If you think planning and budgeting is about producing estimates of what might happen, that takes you in one direction. It’s all about variables and inputs and outputs. Rolling Forecast would appeal to you because it’s all about updating your estimates with updated variables.
But if you believe it’s about goal setting and driving results, that’s a different matter. It’s about WHAT goals you have, HOW you will achieve them and the resources required to achieve them. And when there is a change to some assumption you made, you adjust your tactics… but the goal remains the goal.
Improvise, adapt, andovercome.
Here’s a football analogy (it’s on my mind after remarkably good college bowl game).
Can you imagine a coach saying “I forecast that we will score 21 points and our opponent will score 7.” And then at the end of the first quarter, say “Based on the actual scores of the first quarter, we forecast that will score only 14 points and our opponent 10.” And then at the start of the 3rd quarter say “Based on first half results, we are forecasted to lose this game.”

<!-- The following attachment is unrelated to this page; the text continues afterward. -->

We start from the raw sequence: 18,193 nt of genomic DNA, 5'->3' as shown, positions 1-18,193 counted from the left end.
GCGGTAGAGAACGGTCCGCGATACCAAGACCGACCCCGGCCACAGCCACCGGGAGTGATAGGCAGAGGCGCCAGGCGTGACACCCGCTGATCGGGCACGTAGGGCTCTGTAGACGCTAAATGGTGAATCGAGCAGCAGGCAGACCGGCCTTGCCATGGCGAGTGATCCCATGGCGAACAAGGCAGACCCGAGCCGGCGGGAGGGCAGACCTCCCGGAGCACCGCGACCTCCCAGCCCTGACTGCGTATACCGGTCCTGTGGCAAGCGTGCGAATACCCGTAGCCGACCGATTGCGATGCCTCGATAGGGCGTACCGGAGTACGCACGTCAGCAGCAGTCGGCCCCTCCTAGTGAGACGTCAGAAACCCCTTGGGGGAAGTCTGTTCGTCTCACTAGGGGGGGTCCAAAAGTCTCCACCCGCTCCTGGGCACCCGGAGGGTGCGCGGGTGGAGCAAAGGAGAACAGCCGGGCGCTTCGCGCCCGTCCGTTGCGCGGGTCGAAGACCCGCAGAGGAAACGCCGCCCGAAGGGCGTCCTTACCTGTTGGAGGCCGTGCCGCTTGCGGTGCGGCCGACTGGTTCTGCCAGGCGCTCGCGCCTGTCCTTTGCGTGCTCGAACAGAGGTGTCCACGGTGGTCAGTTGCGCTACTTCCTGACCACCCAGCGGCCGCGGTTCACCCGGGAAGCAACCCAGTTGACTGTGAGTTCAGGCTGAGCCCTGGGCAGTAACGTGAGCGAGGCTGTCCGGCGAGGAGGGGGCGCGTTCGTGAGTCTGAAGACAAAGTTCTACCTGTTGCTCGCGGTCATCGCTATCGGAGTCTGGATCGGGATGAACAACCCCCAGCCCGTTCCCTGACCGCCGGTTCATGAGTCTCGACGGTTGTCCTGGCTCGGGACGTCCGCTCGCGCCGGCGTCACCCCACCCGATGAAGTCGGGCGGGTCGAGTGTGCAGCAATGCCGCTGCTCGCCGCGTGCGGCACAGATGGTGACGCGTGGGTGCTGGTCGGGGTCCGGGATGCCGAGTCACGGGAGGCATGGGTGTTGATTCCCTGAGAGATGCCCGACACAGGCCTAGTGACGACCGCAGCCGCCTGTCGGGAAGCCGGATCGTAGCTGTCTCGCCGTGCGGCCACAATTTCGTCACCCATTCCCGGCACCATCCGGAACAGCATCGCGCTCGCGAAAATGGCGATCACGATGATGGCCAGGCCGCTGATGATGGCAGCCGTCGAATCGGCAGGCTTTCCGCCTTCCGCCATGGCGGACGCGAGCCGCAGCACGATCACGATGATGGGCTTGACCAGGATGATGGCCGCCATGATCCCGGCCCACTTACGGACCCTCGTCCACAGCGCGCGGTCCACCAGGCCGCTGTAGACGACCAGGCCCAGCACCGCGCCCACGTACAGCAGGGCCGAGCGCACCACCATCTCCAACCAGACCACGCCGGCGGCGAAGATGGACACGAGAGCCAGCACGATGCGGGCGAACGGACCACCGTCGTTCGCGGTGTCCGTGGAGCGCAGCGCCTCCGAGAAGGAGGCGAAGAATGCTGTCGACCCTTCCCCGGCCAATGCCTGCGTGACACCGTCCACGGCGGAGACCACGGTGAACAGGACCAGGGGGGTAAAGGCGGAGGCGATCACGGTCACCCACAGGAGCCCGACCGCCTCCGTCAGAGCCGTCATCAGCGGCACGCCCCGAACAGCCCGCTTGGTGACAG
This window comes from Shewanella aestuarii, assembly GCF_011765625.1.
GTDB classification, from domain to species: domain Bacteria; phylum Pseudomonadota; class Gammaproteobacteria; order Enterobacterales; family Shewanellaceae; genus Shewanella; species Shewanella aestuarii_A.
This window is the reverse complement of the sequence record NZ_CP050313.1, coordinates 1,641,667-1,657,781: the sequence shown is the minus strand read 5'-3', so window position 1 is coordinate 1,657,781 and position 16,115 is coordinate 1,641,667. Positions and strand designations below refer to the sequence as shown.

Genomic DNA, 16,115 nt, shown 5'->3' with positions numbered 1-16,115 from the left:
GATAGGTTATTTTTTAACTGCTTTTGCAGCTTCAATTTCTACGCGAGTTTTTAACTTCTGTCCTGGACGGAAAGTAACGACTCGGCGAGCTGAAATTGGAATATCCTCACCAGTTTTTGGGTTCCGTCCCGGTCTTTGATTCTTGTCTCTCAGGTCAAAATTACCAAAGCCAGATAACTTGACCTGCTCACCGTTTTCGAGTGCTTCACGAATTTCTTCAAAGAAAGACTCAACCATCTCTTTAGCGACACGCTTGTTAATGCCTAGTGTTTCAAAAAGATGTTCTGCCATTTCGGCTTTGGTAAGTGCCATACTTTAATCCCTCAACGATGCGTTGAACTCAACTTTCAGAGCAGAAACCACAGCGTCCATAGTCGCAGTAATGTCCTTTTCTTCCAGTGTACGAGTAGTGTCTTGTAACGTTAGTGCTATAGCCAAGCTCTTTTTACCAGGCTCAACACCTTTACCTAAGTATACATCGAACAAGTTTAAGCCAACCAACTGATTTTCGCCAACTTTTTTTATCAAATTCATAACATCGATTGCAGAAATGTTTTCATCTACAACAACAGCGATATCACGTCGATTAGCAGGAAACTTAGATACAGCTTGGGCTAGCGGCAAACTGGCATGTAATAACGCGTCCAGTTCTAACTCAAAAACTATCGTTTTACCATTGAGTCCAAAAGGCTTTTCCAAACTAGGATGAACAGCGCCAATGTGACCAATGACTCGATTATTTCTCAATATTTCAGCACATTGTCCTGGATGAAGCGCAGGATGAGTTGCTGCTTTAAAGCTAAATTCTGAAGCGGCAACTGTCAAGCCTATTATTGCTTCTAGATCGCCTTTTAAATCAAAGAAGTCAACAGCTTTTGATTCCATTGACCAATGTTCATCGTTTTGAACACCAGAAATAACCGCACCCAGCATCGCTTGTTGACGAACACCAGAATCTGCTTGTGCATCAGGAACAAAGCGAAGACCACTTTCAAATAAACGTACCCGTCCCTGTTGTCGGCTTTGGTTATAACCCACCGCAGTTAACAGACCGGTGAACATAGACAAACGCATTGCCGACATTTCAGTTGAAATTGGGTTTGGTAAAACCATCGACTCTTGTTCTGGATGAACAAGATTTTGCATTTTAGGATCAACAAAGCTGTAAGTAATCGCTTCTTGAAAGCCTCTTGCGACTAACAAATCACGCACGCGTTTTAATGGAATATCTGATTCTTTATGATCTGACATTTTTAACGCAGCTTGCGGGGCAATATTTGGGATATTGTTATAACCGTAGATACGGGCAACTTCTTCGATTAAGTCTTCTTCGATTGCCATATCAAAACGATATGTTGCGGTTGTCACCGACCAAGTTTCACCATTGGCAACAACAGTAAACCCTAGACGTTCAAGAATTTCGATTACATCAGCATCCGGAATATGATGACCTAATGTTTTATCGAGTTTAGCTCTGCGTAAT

He would not be a coach for very long.
Coaches are paid to win, not to forecast scores. And they work hard to do that. They develop a play book, put their players through drills, study their opponents and develop strategies to best them. And more important that, when game day comes and the competing team “surprises them” the coach doesn’t say “Our opponent surprised us with a defense we didn’t anticipate, so we’re now forecasting that we can’t win this game, in fact we will probably lose it by 7 to 10 points.”
The motto of many a winning coach is “improvise, adapt, andovercome.” It’s not “keep reforecasting until the results match your latest estimate.”